January 23, 2013 in Nation/World

Midwest shivers as cold settles in

Todd Richmond Associated Press
 
Associated Press photo

A commuter bundles up against extreme cold conditions on Tuesday in Chicago.
(Full-size photo)

By the numbers

Minus 30: The temperature in International Falls, Minn., on Tuesday morning

Minus 3: The high for the day in International Falls

MADISON, Wis. – Homeless people scrambled to find shelter, schools closed down and plumbers wrestled with frozen pipes Tuesday as the Upper Midwest endured a third straight day of bitter cold temperatures.

Waves of frigid Arctic air began sweeping south from Canada on Saturday night, locking the Midwest in a deep freeze that has left a section of the country well-acquainted with winter’s pains reeling. Authorities suspect exposure has played a role in at least four deaths so far.

“I am wearing a Snuggie under a top and another jacket over that,” said Faye Whitbeck, president of the chamber of commerce in International Falls, Minn., a town near the Canadian border where the temperature was minus 30 on Tuesday morning. The so-called “Nation’s Icebox” reached a balmy 3 below for a high. “I pulled out a coat that went right to my ankles this morning and I wore two scarves.”

The coldest location in the lower 48 states Monday was Embarrass, Minn., at 36 below. On Sunday it was Babbitt, Minn., at 29 below, according to the National Weather Service.

Forecasters said late Tuesday that overnight temperatures wouldn’t get that low, but warned it was still frigid: Embarrass, Minn., was up to 15 below by late Tuesday night.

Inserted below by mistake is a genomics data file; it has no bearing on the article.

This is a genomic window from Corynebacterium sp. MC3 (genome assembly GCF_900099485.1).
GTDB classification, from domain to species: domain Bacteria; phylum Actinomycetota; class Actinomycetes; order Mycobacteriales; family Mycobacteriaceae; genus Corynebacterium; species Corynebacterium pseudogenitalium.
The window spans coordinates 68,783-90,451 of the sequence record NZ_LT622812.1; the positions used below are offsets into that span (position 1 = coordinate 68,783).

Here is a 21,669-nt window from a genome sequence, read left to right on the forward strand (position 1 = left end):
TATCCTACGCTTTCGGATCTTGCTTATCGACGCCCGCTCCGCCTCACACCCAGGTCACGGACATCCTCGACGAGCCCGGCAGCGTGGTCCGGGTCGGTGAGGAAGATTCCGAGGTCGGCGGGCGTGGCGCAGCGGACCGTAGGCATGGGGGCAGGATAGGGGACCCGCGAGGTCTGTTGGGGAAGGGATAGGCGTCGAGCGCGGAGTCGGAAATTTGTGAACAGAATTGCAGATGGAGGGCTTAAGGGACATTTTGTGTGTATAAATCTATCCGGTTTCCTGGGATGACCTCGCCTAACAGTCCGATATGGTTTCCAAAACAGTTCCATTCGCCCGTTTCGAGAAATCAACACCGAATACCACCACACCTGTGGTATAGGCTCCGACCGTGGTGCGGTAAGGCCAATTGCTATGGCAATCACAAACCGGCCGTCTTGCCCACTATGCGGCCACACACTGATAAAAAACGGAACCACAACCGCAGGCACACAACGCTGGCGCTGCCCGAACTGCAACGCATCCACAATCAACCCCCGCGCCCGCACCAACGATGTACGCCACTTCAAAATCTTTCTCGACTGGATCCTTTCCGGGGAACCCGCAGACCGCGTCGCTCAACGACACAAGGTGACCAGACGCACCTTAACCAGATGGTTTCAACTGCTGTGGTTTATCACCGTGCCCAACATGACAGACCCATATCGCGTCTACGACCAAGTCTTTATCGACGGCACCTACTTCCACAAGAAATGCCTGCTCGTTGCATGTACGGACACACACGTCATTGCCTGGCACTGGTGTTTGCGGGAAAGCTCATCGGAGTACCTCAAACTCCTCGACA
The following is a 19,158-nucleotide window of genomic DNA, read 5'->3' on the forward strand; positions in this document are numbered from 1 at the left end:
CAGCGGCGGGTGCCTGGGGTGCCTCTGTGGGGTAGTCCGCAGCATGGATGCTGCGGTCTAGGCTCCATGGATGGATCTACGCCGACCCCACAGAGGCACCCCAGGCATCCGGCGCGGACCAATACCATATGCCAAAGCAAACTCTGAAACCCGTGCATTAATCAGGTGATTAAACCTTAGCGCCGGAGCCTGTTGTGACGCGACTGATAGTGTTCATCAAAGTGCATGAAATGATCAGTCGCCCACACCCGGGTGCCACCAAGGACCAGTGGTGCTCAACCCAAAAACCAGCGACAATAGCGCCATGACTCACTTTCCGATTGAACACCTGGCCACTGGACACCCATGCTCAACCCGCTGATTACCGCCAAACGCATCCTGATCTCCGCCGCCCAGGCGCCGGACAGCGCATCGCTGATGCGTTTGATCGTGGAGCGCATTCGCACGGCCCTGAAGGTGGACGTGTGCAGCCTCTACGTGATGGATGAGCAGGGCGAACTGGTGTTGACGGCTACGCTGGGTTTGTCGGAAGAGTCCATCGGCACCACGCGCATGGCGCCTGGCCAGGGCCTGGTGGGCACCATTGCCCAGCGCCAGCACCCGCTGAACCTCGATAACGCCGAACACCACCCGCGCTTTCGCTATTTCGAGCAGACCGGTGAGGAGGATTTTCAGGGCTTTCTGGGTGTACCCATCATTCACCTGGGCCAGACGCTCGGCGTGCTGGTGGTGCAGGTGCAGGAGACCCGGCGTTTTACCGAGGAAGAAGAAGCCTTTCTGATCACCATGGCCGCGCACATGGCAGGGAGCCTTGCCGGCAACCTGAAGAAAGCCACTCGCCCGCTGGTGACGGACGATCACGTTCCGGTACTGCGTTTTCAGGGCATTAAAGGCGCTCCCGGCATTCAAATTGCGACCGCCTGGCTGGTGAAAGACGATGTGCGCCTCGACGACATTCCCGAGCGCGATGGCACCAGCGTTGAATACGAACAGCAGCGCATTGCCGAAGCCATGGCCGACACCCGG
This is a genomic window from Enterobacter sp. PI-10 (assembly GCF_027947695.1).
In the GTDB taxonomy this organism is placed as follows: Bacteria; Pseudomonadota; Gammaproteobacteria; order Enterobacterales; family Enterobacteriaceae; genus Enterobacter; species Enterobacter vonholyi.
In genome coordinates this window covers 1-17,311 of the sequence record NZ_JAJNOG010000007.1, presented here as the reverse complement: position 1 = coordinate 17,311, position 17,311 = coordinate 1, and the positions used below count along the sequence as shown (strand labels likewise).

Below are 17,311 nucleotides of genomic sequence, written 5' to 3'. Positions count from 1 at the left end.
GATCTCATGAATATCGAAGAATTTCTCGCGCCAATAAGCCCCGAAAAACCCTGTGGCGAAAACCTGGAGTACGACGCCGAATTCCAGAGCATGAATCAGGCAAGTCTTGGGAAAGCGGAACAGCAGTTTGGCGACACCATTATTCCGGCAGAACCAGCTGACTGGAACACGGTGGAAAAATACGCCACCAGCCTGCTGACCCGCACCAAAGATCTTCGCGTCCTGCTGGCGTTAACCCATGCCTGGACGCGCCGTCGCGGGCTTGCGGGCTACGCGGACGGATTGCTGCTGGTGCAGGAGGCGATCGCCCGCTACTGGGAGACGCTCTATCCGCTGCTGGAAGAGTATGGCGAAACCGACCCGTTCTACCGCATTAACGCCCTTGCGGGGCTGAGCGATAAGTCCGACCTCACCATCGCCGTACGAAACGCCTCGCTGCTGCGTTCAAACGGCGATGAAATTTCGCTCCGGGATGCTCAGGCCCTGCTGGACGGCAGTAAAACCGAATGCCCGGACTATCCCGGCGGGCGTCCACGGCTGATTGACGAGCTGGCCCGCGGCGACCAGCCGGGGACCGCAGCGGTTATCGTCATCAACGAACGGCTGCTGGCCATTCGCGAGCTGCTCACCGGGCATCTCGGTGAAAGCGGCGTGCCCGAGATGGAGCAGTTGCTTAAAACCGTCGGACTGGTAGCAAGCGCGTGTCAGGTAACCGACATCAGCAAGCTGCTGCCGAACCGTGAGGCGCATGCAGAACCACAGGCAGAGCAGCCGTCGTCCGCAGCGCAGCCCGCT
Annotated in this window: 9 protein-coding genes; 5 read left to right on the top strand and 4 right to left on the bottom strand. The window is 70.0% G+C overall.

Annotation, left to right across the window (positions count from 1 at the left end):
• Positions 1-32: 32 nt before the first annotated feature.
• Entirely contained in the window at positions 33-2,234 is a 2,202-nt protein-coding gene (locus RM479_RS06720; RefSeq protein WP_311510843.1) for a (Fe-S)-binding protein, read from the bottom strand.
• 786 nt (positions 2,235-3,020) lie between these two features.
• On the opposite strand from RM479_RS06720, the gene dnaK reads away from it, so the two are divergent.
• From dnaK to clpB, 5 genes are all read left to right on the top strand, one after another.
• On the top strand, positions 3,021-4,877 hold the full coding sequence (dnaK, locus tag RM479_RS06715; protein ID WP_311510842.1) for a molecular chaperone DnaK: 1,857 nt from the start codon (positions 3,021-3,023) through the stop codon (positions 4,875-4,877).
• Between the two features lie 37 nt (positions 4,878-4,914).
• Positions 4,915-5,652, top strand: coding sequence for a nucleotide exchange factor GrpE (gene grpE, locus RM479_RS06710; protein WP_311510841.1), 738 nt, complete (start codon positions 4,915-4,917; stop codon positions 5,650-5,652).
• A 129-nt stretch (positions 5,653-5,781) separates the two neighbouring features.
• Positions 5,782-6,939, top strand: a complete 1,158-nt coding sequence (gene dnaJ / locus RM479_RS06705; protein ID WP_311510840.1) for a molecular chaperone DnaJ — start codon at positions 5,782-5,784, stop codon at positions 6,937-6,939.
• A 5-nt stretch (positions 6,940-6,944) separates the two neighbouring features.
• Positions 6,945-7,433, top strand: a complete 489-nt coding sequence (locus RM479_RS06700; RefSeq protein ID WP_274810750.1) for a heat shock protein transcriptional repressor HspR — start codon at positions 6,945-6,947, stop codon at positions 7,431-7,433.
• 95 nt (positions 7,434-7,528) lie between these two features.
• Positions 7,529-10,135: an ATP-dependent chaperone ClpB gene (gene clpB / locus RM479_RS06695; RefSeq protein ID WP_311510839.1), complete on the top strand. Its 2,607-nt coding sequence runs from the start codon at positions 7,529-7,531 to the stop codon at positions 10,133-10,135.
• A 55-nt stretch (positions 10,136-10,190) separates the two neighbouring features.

The bitter conditions were expected to persist into the weekend in the Midwest through the eastern half of the U.S., said Shawn DeVinny, a National Weather Service meteorologist in suburban Minneapolis.

Ariana Laffey, a 30-year-old homeless woman, kept warm with a blanket, three pairs of pants and six shirts as she sat on a milk crate begging near Chicago’s Willis Tower on Tuesday morning. She said she and her husband spent the night under a bridge, bundled up under a half-dozen blankets.

“We’re just trying to make enough to get a warm room to sleep in tonight,” Laffey said.

But in Sioux Falls, S.D., where winter temperatures are normally well below freezing, some homeless shelters had open beds. Shelter managers suspect people who needed a place to stay were already using the services before the temperatures reached more extreme lows. The first cold snap of the season was in early December. Overnight temperatures dropped to 9 below with the wind chill. In Vermillion, S.D., a water pipe break forced the evacuation of a dormitory at the University of South Dakota, with nearly 500 students offered hotel rooms.

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